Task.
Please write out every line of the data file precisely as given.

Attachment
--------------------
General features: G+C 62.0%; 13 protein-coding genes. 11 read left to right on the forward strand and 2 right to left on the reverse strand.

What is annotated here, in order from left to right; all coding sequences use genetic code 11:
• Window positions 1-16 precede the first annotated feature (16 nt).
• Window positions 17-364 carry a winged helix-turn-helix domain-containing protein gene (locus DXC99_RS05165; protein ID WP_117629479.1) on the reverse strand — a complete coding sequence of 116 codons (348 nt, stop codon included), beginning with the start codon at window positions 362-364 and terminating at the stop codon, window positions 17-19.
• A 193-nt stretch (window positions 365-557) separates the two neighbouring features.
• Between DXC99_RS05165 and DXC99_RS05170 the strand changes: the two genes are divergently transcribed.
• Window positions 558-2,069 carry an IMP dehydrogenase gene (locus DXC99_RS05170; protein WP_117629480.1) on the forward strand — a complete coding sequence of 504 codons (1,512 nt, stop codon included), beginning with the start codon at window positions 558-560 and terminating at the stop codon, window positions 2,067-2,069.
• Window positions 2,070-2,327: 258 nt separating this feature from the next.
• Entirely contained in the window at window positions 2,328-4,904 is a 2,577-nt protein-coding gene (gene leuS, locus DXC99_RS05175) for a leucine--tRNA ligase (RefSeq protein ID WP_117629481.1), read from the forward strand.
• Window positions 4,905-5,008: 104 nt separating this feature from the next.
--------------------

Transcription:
General features: G+C 62.0%; 13 protein-coding genes. 11 read left to right on the forward strand and 2 right to left on the reverse strand.

What is annotated here, in order from left to right; all coding sequences use genetic code 11:
• Window positions 1-16 precede the first annotated feature (16 nt).
• Window positions 17-364 carry a winged helix-turn-helix domain-containing protein gene (locus DXC99_RS05165; protein ID WP_117629479.1) on the reverse strand — a complete coding sequence of 116 codons (348 nt, stop codon included), beginning with the start codon at window positions 362-364 and terminating at the stop codon, window positions 17-19.
• A 193-nt stretch (window positions 365-557) separates the two neighbouring features.
• Between DXC99_RS05165 and DXC99_RS05170 the strand changes: the two genes are divergently transcribed.
• Window positions 558-2,069 carry an IMP dehydrogenase gene (locus DXC99_RS05170; protein WP_117629480.1) on the forward strand — a complete coding sequence of 504 codons (1,512 nt, stop codon included), beginning with the start codon at window positions 558-560 and terminating at the stop codon, window positions 2,067-2,069.
• Window positions 2,070-2,327: 258 nt separating this feature from the next.
• Entirely contained in the window at window positions 2,328-4,904 is a 2,577-nt protein-coding gene (gene leuS, locus DXC99_RS05175) for a leucine--tRNA ligase (RefSeq protein ID WP_117629481.1), read from the forward strand.
• Window positions 4,905-5,008: 104 nt separating this feature from the next.